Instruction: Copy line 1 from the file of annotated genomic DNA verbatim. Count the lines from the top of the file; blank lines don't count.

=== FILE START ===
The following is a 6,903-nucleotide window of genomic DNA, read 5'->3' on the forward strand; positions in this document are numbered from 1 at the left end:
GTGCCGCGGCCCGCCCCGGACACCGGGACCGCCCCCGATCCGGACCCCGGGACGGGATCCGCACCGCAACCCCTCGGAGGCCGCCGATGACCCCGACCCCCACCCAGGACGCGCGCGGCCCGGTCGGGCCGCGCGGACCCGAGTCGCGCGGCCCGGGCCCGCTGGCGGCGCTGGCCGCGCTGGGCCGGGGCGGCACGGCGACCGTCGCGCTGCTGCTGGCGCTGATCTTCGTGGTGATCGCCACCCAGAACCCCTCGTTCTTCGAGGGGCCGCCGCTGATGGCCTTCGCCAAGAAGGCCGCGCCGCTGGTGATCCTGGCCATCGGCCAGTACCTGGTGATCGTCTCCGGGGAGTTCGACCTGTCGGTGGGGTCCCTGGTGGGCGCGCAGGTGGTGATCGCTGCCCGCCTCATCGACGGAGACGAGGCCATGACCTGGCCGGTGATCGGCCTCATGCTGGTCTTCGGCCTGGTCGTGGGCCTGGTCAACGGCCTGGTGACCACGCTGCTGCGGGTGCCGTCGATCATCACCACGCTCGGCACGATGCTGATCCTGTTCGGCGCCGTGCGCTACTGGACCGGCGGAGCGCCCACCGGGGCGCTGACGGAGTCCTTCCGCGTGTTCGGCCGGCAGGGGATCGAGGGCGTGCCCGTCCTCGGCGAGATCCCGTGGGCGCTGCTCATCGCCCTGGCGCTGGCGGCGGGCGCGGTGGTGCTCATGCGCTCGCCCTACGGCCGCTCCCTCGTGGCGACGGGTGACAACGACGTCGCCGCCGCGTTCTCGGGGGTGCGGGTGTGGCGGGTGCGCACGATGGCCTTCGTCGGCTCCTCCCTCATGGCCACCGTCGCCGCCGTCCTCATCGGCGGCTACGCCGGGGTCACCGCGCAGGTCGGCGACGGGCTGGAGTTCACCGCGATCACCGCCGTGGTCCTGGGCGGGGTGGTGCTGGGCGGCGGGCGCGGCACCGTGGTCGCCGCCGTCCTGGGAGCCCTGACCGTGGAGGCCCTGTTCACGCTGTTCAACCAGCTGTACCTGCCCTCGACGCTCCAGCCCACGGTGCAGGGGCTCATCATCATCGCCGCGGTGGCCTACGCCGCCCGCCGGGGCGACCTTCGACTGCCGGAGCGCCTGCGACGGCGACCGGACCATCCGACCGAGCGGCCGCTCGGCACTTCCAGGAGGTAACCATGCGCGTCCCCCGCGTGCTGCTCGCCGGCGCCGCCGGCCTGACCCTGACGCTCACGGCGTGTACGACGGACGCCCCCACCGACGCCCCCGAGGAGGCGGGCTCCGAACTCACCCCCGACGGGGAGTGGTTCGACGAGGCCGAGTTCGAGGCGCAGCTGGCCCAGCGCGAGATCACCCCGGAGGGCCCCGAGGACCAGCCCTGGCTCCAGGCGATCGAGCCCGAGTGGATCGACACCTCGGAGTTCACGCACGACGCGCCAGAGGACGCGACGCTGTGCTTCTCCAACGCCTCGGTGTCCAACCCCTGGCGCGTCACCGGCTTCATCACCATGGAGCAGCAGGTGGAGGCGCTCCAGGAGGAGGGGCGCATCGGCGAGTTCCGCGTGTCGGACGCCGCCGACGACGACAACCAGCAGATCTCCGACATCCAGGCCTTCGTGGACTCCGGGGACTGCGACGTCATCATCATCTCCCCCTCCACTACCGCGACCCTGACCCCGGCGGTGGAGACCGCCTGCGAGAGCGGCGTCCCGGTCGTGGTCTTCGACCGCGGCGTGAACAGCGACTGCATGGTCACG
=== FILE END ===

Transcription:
The following is a 6,903-nucleotide window of genomic DNA, read 5'->3' on the forward strand; positions in this document are numbered from 1 at the left end: